So many of us have been there, so entrenched in an unhealthy situation or behavior that we feel there are no other options.
Who else will lead the department?
Who else will care for Aunt Jane the way that I do?
How will this or that ever get done unless I do it?
And if we’re completely honest with ourselves, whatever it is that we are holding so tightly onto because no one else can do it in the same way isn’t just an opportunity for us to contribute, it is an opportunity for us to define ourselves through that action, a way for us to show others what we are about, sometimes in not the most subtle or gracious way. But the stuff that we do when we are in our martyr state is never really personally empowering and almost always takes us away from the stuff that really would serve us and the world better.
Are you tired of living with the belief that you need to prove to everyone how sacrificing you are? Are you ready to rehabilitate your martyr? Try these ten questions to move you forward.
1. Where do I feel my most engaged, joyful? Forget the martyr moments for a minute and reflect on what delights you. When are you not inclined to keep score or notice your sacrifice? When does the sacrifice feel like an honor? Those are the opportunities and experiences you need to seek.
2. Where do I feel my most resentful? Now, that you know what feels good, it is time to identify what experiences don’t bring out your best. When does your martyr really come to play? Martyrs might get a bad rap but that part of us is providing valuable information—we don’t want to be doing this any more than any one else; we just feel stuck!
3. What is my best self? What allows her to show up? Now that you know where you are engaged and joyful and where you’re not, it’s time to identify how you most like showing up. What does your best self do and say? How does she act when things are easy and when things are hard? What circumstances and conditions allow her to show up?
4. When/where am I my least favorite self? So we all have a way that we act that we don’t necessarily love (or at least, I do, and I am hoping that I am not alone). What does your least favorite self show up? When you just have to insist that you were right in some iteration? When you have too much going on and it makes you terse and highly instructive to others? When you look at something later and think, “oh, honey” to yourself, what are those moments? What brought them out?
5. Why do I do what I do? What am I getting out of it? So, now that we know what feels crappy, it is time to identify why we keep doing it. Sometimes the why is because we always have. Sometimes it is because we don’t know how to let it go or who else will do it. Sometimes, if we’re really honest, it’s because we like to have something to hold over someone else’s head. You don’t have to be proud of why you do it; you just need to be honest about why you do it, what it does for you.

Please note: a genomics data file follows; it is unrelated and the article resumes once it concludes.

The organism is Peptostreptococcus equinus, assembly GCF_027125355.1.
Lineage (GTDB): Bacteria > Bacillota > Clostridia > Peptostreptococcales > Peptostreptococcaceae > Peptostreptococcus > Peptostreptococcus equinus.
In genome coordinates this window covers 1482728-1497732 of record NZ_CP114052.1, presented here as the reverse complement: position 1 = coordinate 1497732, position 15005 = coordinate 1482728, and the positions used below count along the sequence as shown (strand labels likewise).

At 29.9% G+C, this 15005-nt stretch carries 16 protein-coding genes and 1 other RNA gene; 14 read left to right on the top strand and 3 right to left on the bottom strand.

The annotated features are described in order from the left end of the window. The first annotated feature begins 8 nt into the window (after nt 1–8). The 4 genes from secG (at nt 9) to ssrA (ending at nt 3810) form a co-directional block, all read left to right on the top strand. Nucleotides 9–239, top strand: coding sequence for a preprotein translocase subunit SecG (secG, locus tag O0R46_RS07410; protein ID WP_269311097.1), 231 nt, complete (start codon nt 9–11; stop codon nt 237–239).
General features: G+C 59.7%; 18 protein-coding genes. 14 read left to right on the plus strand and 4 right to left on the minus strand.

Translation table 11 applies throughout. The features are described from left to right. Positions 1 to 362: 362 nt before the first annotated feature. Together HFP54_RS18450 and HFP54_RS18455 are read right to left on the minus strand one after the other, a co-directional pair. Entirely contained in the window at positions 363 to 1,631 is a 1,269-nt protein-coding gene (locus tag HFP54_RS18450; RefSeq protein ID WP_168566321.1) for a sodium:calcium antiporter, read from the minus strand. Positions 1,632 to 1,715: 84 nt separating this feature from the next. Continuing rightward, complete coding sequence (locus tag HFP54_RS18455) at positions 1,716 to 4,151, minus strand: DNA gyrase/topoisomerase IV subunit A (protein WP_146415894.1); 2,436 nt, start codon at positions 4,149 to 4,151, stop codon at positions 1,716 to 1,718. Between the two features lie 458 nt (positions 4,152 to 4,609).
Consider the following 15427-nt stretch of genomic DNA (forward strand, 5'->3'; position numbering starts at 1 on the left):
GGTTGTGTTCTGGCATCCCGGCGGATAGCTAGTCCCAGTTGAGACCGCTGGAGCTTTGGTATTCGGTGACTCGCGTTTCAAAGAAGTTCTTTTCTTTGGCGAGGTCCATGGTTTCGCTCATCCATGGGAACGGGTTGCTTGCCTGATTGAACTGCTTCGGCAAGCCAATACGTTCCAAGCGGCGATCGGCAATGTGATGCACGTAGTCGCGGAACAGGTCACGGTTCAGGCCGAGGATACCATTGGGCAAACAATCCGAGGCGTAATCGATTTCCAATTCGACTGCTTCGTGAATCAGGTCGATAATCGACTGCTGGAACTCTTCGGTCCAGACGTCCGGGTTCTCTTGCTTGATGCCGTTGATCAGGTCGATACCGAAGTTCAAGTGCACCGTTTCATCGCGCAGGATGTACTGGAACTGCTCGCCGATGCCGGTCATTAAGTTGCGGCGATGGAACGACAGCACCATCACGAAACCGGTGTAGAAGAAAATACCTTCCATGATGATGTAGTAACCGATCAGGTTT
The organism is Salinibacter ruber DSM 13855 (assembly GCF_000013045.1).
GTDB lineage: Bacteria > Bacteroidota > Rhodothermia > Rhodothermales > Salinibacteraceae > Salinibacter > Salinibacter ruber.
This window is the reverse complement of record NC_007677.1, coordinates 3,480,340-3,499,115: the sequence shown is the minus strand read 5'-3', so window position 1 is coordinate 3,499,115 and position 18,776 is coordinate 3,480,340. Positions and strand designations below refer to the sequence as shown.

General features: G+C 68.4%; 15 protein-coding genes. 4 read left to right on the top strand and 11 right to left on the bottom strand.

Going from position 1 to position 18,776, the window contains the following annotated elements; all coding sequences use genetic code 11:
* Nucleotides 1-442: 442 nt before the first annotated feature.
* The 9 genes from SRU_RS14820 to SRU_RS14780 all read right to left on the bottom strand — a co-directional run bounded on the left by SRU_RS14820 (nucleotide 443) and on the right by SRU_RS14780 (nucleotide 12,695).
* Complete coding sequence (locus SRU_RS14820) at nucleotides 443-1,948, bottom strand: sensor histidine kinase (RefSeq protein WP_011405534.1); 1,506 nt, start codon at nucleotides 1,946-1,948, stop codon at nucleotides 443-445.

6. What is my baggage? So chances are that if your answer to #5 wasn’t “wow, I never realized that I didn’t HAVE to do this” then there’s a little bit of baggage that is being tended to (or enflamed) when you do these tasks that illicit some resentment in you. Is your identify linked to being the good daughter and so you like doing everything for your parents (while simultaneously being annoyed that your siblings don’t step up)? There’s no shame in baggage. We all have it. But the only way to unpack it is to get really honest about it.
7. What are my triggers? You can start to put away that baggage by figuring out what triggers your least favorite actions and how to work around them. Perhaps your trigger is when you have too much on your plate and you are running from thing to thing and it totally annoys you that your partner doesn’t anticipate that laundry still needs to be done and lunches still need to be packed. Sure, you could ask your partner to do those things but can’t he/she think of it? Now is the time to take that big breath and realize that the outcome is more important than how it came about and ask for what you need in order to not be triggered.
8. What do I want to be thinking, feeling, saying, and doing less of? Now that you’ve done all this deep, deep work, what does all this information tell you about what you want to be experiencing less of in your life? You want to feel less alone? Ask for company in your journey. Want to have more breathing room? Commit to less so you can commit to your soul, etc. Knowing what you want sets you up to create the life that will give you more of that.
9. What am I meant to do? Chances are you have gained some insight about what you most have to offer, what gifts you most wish to be giving in your life with this reflection. Now, flesh that out. What should you be doing/offering to allow your best self to show up more?
10. What is your treatment plan? You’ve got all these ideas. It’s time to make them actionable. How do you diminish the stuff that doesn’t bring out your best self. Maybe you need to resign from a committee, hire a home health aid to take some of your parents’ care load off you, be really open with your partner about how you need him or her to contribute. How do you allow the stuff you love and that brings out your best self to show up more in your life?
Whenever we feel discomfort in our lives, we are giving ourselves the opportunity to take notice and grow. Rather than feel shame that we aren’t our best selves everywhere, always, we actually allow an opening for greater connection with ourselves and others when we claim what isn’t for us and what is. Embrace what you know deep down within; that awareness is the greatest gift in our humanity.